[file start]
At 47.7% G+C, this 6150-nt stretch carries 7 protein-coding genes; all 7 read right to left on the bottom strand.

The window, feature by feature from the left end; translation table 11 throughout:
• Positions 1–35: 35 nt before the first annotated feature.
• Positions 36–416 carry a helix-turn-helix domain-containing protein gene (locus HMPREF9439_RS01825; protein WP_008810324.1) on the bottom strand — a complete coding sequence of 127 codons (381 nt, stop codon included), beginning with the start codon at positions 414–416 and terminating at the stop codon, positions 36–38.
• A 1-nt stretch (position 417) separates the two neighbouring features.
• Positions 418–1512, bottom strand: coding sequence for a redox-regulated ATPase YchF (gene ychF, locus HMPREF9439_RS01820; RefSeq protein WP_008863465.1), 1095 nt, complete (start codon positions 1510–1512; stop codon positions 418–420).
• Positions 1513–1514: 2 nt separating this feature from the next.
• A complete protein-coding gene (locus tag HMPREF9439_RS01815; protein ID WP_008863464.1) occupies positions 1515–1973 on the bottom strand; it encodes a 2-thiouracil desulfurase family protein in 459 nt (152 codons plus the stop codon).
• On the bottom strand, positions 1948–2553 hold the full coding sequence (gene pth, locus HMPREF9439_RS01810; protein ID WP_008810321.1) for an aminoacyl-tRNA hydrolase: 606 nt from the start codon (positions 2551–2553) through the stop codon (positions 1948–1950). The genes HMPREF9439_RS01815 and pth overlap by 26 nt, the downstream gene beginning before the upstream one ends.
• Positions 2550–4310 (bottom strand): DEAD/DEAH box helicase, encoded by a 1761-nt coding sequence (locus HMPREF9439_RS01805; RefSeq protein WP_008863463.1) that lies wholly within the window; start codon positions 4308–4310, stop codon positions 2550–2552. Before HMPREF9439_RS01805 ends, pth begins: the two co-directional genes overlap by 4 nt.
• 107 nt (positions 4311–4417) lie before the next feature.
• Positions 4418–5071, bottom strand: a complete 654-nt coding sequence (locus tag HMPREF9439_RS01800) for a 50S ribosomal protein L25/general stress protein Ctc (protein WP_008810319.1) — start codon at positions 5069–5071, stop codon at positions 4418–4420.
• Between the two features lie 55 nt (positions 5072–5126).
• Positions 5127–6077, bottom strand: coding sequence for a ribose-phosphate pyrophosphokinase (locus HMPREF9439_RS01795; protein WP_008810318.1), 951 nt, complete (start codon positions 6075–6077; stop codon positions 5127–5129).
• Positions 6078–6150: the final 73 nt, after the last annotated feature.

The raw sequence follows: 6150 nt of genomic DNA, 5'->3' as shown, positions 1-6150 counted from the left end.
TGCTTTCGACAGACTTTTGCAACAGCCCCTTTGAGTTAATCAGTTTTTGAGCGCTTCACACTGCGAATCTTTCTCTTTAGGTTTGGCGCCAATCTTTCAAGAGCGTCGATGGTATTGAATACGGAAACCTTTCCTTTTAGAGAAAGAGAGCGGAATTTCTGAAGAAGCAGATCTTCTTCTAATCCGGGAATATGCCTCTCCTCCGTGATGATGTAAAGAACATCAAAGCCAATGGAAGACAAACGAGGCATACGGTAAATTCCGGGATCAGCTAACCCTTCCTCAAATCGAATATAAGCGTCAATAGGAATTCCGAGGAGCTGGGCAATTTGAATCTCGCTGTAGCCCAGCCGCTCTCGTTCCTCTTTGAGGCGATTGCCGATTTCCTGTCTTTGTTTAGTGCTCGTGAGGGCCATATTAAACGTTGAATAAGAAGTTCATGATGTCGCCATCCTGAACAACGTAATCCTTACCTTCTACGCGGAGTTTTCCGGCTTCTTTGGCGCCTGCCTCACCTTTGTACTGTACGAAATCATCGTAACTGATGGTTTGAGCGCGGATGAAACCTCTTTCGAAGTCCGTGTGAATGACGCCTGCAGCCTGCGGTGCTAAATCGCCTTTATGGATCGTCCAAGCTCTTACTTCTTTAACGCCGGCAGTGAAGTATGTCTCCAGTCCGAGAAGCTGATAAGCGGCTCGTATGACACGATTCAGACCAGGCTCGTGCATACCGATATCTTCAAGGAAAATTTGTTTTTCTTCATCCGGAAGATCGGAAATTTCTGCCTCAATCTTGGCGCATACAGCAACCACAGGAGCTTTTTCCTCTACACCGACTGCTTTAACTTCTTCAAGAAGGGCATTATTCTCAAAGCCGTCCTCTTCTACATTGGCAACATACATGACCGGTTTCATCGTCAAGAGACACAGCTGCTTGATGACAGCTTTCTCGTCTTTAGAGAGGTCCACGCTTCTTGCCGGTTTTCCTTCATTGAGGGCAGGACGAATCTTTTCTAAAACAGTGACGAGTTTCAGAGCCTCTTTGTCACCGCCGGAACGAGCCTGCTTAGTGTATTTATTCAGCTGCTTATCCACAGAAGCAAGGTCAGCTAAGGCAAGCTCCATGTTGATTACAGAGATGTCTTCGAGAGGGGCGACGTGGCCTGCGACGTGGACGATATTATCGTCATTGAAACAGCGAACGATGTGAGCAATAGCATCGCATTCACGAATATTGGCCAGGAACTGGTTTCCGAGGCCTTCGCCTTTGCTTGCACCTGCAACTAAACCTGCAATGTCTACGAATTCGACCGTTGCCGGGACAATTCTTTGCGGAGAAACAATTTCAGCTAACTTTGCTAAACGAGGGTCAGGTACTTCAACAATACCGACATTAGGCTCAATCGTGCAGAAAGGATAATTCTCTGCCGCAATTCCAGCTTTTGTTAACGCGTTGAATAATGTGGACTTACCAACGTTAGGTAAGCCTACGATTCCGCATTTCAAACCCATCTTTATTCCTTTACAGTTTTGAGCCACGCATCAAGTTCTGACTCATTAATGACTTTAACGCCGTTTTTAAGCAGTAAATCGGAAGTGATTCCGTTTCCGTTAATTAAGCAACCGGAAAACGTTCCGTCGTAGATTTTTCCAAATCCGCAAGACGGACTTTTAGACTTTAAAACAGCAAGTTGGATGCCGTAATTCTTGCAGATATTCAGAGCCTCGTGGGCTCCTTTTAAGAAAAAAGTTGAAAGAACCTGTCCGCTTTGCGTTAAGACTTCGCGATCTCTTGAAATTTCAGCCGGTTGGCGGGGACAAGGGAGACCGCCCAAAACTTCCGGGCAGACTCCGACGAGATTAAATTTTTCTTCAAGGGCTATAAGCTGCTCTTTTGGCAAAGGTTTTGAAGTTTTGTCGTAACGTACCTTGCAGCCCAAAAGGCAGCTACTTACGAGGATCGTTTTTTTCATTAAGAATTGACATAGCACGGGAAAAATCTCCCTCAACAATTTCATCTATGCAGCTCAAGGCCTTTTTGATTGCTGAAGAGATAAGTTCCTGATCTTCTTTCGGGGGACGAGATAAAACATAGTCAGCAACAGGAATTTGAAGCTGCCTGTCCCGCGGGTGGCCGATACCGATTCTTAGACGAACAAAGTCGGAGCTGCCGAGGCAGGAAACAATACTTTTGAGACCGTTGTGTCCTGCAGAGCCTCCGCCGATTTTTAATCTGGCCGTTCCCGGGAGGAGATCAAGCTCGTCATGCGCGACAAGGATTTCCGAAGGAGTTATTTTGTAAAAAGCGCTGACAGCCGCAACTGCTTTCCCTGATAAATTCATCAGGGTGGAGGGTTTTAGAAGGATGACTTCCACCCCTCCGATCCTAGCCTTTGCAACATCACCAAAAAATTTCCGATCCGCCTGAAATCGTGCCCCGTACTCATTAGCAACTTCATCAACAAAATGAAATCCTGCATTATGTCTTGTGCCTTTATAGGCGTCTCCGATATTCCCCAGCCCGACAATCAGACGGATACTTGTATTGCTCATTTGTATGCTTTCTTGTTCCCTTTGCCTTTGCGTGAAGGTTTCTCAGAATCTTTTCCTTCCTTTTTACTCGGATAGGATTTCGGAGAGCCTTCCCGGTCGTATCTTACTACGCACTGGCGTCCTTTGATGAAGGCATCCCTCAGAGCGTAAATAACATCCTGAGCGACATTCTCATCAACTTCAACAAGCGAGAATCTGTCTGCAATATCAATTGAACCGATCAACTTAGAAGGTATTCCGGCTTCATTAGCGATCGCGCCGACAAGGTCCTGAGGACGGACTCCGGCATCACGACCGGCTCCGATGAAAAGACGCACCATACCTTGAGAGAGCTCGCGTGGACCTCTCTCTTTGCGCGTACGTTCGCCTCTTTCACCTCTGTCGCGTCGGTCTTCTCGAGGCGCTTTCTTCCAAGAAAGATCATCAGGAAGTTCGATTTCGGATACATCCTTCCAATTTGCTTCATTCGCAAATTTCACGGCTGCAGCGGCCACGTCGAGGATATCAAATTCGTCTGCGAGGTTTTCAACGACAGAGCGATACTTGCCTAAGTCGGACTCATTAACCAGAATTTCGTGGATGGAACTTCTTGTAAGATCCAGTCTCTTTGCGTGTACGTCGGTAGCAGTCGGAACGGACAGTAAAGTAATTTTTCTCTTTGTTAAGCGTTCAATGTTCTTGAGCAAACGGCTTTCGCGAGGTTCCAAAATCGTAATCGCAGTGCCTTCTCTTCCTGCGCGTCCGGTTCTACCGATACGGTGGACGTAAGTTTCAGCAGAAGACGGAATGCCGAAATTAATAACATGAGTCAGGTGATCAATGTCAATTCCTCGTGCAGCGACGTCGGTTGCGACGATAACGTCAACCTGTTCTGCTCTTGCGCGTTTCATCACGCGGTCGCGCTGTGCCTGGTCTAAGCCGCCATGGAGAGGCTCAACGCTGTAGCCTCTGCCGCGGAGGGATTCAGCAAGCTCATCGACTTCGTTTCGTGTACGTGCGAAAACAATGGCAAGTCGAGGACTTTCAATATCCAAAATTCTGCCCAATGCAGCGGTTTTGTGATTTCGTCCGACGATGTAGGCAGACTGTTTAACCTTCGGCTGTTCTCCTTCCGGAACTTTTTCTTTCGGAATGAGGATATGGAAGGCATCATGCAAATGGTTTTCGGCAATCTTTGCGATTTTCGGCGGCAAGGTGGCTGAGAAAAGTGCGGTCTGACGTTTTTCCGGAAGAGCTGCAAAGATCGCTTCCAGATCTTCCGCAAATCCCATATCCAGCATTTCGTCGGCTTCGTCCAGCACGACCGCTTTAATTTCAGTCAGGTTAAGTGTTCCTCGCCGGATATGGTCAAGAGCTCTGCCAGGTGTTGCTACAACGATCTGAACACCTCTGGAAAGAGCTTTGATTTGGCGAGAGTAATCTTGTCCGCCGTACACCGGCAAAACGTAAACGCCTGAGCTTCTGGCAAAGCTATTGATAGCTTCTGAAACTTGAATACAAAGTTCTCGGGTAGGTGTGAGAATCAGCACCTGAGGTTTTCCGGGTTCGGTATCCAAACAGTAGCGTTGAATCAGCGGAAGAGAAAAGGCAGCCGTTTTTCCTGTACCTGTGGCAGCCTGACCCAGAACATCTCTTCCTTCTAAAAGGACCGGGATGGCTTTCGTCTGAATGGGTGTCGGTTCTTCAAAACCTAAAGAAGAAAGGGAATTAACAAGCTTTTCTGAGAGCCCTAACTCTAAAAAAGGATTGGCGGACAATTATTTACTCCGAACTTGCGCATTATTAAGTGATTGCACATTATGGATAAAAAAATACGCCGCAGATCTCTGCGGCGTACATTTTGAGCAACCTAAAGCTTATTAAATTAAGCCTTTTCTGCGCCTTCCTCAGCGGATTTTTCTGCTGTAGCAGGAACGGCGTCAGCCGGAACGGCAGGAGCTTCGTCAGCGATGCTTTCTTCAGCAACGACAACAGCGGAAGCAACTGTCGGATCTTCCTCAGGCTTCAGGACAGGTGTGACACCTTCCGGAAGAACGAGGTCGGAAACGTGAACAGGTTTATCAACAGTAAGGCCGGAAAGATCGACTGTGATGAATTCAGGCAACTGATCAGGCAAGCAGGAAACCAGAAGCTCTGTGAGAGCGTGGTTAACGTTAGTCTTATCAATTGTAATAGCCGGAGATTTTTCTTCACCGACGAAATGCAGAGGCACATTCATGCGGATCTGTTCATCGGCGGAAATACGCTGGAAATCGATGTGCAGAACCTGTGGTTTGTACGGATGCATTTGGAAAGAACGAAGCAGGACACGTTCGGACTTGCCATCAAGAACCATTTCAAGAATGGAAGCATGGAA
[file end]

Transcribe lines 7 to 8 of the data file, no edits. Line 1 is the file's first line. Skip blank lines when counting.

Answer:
• Positions 1513–1514: 2 nt separating this feature from the next.
• A complete protein-coding gene (locus tag HMPREF9439_RS01815; protein ID WP_008863464.1) occupies positions 1515–1973 on the bottom strand; it encodes a 2-thiouracil desulfurase family protein in 459 nt (152 codons plus the stop codon).